Julius Caesar: Comparison between Julius Caesar and Marcus Brutus. Essay for declaraing who is true tragic hero.

Essay by BBaller March 2004

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The True Tragic Hero

In Shakespeare's The Tragedy of Julius Caesar, Marcus Brutus and Julius Caesar are different characters, but somehow similar. Marcus Brutus is a Roman political leader, son-in-law of the Roman philosopher Marcus Porcius Cato the Younger, born in Rome, and educated in law. Julius Caesar is a Roman general and statesman, who laid the foundations of the Roman imperial system. Brutus's honorable ideals leave him open for manipulation by Cassius, a man opposed to Caesar. He believes so thoroughly in the purpose of the assassination that he does not perceive the need for excessive political management to justify the murder. This loyalty helps to bring about his death, as he refuses to pay attention to ill omens and goes willingly to the Senate, into the hands of his murderers. Marcus Brutus is shown to be the true tragic hero in Shakespeare's play of The Tragedy of Julius Caesar because Brutus never sees his fault, and he dies remorseful for his deeds, but none the wiser on himself.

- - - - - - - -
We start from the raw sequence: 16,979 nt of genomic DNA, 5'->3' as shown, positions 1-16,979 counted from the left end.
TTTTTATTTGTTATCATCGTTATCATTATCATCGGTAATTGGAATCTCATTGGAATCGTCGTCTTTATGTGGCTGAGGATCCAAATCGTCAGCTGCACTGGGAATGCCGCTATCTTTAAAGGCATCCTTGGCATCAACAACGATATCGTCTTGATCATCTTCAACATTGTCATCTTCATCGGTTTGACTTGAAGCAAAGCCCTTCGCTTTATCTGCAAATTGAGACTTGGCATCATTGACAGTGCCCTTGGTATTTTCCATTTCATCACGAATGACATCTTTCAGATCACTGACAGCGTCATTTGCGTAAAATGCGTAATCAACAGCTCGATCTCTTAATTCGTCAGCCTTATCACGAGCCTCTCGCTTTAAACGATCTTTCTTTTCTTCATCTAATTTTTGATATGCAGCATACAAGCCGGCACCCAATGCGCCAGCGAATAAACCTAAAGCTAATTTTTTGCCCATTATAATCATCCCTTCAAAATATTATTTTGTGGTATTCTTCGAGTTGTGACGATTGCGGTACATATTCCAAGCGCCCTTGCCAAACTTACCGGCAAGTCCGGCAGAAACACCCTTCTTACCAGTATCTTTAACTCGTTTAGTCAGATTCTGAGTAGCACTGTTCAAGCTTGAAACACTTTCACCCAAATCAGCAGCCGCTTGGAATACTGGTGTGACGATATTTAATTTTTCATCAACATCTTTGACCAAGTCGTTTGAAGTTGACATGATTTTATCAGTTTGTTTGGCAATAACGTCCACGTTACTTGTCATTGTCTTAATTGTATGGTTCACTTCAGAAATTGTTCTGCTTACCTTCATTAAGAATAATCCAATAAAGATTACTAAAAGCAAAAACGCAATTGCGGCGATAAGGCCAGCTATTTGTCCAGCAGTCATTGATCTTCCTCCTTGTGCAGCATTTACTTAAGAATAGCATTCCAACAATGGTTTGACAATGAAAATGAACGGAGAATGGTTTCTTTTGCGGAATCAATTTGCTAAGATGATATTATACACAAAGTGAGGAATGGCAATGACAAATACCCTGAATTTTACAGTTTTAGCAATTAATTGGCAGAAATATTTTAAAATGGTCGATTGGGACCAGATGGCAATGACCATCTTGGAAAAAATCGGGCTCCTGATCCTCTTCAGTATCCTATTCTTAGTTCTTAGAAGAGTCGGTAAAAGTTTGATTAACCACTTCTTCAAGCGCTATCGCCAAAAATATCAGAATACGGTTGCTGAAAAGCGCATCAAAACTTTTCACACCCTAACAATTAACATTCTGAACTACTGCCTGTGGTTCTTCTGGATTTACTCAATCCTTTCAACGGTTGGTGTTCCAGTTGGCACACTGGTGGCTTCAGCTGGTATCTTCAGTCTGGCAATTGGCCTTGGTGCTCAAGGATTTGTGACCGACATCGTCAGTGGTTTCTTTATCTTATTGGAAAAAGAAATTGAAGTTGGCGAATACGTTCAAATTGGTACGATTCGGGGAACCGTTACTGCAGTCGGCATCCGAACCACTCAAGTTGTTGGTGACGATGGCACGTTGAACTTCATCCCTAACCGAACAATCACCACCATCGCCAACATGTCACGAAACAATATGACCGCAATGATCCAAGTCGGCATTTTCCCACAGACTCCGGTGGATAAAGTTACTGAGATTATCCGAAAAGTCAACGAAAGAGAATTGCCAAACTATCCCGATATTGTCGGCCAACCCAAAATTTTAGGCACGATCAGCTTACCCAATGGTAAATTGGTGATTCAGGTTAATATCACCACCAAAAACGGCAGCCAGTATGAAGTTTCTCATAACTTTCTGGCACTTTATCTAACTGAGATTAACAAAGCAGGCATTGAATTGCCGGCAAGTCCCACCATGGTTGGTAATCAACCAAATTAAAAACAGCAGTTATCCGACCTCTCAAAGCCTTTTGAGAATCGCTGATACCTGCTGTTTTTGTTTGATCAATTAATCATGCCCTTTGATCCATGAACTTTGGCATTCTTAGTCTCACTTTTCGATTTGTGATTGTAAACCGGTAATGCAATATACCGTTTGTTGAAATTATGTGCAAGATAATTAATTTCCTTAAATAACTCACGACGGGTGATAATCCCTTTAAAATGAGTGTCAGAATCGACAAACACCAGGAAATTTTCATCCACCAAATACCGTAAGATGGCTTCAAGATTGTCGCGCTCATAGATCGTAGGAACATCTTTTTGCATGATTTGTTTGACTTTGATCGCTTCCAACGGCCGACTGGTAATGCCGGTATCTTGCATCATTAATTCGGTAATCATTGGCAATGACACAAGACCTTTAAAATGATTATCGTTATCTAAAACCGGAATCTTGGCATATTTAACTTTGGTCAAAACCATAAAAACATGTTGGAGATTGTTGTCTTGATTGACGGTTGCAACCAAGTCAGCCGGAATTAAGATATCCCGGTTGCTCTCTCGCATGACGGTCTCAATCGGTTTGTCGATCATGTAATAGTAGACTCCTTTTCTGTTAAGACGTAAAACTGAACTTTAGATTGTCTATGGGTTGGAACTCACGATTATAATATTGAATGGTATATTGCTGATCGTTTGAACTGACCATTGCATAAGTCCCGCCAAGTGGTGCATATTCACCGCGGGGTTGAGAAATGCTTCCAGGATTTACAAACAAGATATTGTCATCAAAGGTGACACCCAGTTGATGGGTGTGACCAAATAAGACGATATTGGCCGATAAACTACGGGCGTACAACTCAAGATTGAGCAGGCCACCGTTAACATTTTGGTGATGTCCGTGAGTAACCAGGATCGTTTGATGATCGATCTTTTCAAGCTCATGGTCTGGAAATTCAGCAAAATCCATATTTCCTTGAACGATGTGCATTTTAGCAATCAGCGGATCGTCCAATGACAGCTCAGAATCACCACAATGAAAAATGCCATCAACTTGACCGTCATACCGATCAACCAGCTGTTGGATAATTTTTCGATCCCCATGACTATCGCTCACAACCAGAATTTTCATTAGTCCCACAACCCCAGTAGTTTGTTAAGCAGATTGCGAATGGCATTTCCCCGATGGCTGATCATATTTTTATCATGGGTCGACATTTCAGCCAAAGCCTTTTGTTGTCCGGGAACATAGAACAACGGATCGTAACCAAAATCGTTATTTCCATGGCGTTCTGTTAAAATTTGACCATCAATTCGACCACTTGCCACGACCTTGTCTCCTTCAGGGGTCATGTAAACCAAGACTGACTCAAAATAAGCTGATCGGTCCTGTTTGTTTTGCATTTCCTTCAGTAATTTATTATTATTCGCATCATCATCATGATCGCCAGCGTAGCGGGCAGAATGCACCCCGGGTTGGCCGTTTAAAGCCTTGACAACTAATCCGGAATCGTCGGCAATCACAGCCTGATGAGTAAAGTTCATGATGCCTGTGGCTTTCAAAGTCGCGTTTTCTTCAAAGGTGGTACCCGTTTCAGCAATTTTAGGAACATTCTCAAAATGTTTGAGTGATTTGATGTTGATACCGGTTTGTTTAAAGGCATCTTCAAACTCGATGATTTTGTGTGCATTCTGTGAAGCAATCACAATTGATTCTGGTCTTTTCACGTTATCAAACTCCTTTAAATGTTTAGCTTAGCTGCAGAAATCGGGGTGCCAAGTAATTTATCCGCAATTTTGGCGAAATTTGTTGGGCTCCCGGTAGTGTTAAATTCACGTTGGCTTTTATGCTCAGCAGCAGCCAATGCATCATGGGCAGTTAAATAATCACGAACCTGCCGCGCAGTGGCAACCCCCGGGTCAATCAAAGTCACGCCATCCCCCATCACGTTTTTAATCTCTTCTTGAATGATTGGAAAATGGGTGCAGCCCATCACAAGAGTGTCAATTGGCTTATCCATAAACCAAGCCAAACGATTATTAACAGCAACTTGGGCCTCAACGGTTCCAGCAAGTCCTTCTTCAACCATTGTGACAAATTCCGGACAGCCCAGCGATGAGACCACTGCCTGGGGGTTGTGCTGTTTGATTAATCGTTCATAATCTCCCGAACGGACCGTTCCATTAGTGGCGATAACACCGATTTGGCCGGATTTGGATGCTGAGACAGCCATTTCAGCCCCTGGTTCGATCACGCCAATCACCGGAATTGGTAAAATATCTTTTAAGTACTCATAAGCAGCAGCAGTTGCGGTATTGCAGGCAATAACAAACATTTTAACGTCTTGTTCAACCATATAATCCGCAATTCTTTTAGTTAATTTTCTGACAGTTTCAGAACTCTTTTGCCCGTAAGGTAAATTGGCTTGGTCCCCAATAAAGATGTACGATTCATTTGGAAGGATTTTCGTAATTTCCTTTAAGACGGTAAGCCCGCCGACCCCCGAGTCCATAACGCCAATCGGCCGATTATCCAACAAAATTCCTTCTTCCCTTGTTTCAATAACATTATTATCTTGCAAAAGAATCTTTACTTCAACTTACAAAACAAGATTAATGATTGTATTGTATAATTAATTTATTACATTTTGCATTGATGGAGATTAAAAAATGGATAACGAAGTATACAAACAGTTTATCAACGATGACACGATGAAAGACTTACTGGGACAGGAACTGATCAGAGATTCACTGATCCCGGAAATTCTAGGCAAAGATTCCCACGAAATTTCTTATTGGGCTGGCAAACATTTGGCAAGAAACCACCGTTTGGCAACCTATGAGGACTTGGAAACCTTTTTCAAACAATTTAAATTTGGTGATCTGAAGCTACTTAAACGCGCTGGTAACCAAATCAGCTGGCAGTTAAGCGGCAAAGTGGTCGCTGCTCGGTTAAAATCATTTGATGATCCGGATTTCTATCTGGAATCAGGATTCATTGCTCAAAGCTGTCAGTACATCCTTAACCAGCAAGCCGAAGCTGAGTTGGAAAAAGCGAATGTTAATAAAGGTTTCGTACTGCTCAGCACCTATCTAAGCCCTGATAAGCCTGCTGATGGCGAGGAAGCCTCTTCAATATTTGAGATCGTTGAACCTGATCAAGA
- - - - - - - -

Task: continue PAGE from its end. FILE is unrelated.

Marcus Brutus is a man good enough to be a tragic hero showing his goodness in every sense that everyone else knew it in the play. Some people say Julius Caesar is a tragic hero because the citizens of Rome love Caesar so much that they offer him the throne three times. Julius Caesar had already been the leader of Rome without being king, and had led his own army to many great victories. Here are three obvious signs of much power. Caesar can brag of his prosperity through his wealth, his many friends, and his loving wife. Caesar's tragic flaw helps to make his death more of a tragedy. When Julius Caesar enters the Senate, Cassius worries that the assassination plot has been discovered. Trebonius draws Antony...